Klessheim Castle is located four kilometers west of the city center and enchanted by its baroque architecture and unique gardens. Originally built as a refuge by the archbishop prince, today it is the seat of the Salzburg casino.
Schloss Klessheim History
Originally called Kleshof, the castle looked like a small country house that was bought in 1690 by the Archbishop of Salzburg, Johann Ernst von Thun. The architect Johann Bernhard Fischer von Erlach had the task of converting the building into a large castle for the vacation of the prince-archbishop starting from 1700 but after the death of the prelate in 1709 his successor, Franz Anton von Harrach stopped the works to favor the construction of the castle of Mirabell. Archbishop Leopold Anton von Firmian, who also had Leopoldskron Castle built, ended Klessheim Castle, including the interior rooms and gardens. At the end of the 18th century, Archbishop Hieronymus von Colloredo had the park redone in an English style.
After the secularization of the archbishopric principality of Salzburg together with the dissolution of the Holy Roman Empire in 1803, the castle of Klessheim passed to the dynasty of the Habsburgs of Austria. In 1866 it became the permanent residence of the Archduke Louis of Habsburg-Lorraine (1842-1919), younger brother of Emperor Franz Joseph of Austria, who further extended the castle to a design by Heinrich von Ferstel and died here in 1919 His heirs subsequently sold the property to the federal state of Salzburg.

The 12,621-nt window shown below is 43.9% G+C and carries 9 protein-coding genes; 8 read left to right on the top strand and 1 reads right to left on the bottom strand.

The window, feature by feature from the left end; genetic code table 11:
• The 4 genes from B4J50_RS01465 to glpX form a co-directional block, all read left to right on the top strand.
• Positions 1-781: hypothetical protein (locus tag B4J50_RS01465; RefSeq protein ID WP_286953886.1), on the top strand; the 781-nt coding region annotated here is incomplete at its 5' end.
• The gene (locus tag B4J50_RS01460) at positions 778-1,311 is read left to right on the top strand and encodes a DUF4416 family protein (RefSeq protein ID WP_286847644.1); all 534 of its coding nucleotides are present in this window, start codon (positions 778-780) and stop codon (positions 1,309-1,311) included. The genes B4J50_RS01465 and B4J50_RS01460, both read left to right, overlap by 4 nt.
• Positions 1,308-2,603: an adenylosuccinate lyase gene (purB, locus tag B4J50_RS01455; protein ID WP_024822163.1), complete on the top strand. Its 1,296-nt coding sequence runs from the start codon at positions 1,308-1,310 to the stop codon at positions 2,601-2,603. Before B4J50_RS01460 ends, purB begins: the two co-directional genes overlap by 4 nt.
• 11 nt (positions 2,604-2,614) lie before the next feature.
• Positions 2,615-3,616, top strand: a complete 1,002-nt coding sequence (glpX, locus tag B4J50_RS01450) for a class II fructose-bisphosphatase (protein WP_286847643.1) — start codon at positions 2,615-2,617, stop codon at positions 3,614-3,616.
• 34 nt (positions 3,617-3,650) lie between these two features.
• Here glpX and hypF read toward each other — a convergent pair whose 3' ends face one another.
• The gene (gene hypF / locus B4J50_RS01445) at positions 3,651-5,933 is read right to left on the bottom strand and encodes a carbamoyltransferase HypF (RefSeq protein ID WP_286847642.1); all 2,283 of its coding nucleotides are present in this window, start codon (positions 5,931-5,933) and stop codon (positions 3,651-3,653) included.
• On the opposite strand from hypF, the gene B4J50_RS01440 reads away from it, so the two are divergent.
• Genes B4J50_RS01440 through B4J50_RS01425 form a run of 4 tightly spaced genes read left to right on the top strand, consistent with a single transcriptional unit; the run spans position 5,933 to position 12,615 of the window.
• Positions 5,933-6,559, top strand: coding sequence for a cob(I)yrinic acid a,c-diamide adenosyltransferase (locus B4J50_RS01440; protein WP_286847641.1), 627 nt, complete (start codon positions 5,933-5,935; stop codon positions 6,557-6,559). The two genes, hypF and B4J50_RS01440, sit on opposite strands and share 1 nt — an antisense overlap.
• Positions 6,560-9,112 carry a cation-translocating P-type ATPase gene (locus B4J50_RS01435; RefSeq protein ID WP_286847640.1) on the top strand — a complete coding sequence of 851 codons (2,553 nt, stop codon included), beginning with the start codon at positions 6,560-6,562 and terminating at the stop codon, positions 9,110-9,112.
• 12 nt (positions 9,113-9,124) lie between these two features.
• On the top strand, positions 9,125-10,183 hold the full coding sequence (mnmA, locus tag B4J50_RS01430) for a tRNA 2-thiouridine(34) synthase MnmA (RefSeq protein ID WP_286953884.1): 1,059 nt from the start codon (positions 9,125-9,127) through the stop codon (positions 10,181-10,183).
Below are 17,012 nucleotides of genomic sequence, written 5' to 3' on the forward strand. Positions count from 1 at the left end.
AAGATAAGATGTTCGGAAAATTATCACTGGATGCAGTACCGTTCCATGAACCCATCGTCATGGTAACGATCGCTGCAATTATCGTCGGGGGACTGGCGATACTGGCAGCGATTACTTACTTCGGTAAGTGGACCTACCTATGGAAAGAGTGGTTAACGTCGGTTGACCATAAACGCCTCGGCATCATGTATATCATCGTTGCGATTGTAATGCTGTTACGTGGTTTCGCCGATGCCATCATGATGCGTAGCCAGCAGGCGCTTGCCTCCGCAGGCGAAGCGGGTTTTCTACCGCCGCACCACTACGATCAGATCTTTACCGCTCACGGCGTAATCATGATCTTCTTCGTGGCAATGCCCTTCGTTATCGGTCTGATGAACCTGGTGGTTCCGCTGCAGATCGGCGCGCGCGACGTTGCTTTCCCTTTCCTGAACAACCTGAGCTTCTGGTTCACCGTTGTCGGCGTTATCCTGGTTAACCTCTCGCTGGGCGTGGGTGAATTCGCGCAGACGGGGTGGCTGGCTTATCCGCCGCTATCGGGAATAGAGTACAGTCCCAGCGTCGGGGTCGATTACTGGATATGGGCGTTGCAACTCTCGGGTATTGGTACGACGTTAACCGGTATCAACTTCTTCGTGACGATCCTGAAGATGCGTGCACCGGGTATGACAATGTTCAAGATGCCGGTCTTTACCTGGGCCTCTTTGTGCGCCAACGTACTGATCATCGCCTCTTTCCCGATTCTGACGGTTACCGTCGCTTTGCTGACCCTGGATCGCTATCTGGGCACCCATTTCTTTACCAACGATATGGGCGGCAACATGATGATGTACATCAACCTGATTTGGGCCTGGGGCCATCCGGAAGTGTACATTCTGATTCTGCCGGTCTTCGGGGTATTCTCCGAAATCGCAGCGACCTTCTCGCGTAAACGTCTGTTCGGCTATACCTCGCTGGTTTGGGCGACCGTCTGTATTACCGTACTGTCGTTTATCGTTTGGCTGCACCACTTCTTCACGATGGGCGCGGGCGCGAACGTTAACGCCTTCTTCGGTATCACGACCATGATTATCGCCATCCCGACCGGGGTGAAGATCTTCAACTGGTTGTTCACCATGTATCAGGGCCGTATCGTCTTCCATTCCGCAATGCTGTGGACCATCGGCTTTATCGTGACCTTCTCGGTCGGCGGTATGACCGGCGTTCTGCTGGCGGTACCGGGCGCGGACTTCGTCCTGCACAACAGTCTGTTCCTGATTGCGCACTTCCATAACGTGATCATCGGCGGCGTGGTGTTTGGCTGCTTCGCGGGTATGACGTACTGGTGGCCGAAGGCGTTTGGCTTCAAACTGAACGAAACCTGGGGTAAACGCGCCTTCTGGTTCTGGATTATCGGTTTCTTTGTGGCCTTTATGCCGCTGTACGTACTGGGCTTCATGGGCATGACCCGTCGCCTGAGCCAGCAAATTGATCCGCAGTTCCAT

After the Anchluss of 1938, Adolf Hitler, when he went to his Berghof residence (not far from the place where the castle stands) used to convene in the rooms of the conference building and host exceptional personalities such as Benito Mussolini, Miklós Horthy , Ion Antonescu, Jozef Tiso and Ante Pavelić. While Horthy was staying in Klessheim, Hitler gave a secret order on 19 March 1944 to start Operation Margarethe to occupy Hungary with the intent of forcing the deportation of Hungarian Jews to the Auschwitz concentration camp. It was during the Nazi occupation that the castle was decorated with some statues made of sandstone that still remain as a testimony of that era.
After the war, the castle underwent careful restoration work. During the Cold War the Austrian government, which remained neutral to the conflict, was able to organize various conferences here with special guests such as President Richard Nixon on May 20, 1972. Since 1993 the structure has housed the Salzburg Casino, particularly appreciated by visitors for its happy mix of baroque elements and modern designs.